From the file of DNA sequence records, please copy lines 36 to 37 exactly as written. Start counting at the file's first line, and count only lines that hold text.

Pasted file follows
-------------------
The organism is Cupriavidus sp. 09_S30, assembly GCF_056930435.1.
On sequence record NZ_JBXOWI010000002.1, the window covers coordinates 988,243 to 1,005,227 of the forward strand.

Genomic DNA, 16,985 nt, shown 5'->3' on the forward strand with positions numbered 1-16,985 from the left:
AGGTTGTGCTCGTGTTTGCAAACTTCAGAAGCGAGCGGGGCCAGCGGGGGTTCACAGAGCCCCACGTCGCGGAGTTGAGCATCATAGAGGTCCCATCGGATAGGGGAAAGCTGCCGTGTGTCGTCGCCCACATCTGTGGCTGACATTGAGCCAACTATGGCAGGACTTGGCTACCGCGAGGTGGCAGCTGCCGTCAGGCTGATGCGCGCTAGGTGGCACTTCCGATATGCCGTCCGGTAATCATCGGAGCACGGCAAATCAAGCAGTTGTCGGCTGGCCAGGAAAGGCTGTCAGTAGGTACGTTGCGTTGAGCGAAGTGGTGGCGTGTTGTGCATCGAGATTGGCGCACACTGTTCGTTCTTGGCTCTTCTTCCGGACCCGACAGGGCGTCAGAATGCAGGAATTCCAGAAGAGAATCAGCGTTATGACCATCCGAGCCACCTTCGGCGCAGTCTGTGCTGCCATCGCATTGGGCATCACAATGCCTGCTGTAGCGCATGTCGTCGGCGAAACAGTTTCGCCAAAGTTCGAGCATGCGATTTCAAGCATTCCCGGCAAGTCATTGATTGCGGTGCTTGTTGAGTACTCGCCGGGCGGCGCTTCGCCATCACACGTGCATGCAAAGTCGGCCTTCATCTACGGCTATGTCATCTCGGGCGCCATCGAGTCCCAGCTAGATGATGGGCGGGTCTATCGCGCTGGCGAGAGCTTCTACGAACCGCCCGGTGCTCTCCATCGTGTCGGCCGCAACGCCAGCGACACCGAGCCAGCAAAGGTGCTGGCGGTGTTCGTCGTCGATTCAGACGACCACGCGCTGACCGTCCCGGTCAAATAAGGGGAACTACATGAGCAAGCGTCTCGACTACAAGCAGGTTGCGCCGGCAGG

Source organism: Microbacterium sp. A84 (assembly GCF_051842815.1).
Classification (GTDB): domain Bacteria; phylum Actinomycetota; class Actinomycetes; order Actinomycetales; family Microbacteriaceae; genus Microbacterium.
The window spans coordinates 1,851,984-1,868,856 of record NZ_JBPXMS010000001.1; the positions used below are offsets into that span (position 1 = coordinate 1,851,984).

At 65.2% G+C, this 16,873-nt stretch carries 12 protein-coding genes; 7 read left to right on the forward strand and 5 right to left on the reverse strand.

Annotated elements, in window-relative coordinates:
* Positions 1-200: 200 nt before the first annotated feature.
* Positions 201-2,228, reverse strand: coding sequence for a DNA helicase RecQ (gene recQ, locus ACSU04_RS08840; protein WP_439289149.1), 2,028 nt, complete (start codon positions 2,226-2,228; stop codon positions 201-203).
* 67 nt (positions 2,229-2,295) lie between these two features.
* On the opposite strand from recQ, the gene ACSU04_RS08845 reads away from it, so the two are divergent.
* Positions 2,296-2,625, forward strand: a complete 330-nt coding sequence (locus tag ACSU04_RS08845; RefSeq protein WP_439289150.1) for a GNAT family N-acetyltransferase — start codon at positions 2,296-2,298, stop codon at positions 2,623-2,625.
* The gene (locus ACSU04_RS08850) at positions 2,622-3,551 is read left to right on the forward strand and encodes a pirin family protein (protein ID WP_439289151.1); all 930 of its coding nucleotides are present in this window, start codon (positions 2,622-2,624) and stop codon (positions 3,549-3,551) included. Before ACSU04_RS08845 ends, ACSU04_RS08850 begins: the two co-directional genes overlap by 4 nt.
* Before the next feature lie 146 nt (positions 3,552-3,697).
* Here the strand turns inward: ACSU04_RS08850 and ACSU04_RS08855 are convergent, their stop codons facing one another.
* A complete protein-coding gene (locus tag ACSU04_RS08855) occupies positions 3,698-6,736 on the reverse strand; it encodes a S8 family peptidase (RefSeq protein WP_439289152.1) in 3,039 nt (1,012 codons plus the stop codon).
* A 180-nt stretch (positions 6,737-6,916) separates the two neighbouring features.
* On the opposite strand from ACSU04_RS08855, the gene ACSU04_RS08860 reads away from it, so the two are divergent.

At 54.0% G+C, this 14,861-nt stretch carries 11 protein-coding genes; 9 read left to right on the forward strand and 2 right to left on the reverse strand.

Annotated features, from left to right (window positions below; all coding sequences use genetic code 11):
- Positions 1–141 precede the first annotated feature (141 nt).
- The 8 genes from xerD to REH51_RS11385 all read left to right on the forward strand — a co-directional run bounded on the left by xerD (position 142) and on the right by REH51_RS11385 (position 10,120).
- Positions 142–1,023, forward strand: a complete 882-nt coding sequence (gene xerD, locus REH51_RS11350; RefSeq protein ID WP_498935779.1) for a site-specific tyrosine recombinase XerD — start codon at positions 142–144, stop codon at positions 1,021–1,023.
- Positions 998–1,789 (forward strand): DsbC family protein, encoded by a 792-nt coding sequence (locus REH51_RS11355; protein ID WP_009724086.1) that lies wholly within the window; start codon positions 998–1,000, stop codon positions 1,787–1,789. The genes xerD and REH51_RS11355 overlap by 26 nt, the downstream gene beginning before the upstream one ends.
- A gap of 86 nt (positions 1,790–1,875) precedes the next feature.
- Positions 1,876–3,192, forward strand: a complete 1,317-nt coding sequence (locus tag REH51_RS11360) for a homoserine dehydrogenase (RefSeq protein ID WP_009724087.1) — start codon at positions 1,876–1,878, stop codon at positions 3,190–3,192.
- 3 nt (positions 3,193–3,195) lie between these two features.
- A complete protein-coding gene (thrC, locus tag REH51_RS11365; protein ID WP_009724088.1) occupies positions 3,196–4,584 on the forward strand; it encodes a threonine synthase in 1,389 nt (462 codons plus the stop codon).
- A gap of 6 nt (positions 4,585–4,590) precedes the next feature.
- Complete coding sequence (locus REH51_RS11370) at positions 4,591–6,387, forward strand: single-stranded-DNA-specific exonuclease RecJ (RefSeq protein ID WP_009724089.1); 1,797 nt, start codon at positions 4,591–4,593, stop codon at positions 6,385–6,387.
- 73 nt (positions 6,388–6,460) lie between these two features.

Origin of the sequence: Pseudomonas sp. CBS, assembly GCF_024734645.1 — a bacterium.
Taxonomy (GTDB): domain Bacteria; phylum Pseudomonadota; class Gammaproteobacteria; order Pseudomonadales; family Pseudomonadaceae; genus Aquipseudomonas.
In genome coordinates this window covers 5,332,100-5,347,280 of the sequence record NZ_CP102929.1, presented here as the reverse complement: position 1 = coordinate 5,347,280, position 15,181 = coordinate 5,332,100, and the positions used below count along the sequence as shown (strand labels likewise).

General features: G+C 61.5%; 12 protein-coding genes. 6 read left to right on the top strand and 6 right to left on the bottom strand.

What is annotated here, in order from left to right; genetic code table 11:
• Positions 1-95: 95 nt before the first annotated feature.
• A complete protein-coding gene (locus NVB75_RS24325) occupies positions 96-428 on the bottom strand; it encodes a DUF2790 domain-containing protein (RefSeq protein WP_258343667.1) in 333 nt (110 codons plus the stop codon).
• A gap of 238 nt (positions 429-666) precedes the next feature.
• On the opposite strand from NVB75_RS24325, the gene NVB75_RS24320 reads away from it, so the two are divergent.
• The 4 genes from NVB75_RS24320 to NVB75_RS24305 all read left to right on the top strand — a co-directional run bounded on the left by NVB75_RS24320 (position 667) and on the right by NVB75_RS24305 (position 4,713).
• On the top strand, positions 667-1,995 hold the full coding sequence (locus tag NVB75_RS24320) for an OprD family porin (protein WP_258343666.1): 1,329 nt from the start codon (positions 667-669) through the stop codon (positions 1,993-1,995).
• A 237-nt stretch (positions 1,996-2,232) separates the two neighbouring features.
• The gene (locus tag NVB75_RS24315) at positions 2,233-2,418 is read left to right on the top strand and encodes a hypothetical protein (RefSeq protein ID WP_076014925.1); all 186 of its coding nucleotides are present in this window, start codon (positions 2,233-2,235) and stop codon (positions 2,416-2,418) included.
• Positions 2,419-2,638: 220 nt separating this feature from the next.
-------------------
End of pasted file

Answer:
In genome coordinates this window covers 5,332,100-5,347,280 of the sequence record NZ_CP102929.1, presented here as the reverse complement: position 1 = coordinate 5,347,280, position 15,181 = coordinate 5,332,100, and the positions used below count along the sequence as shown (strand labels likewise).

General features: G+C 61.5%; 12 protein-coding genes. 6 read left to right on the top strand and 6 right to left on the bottom strand.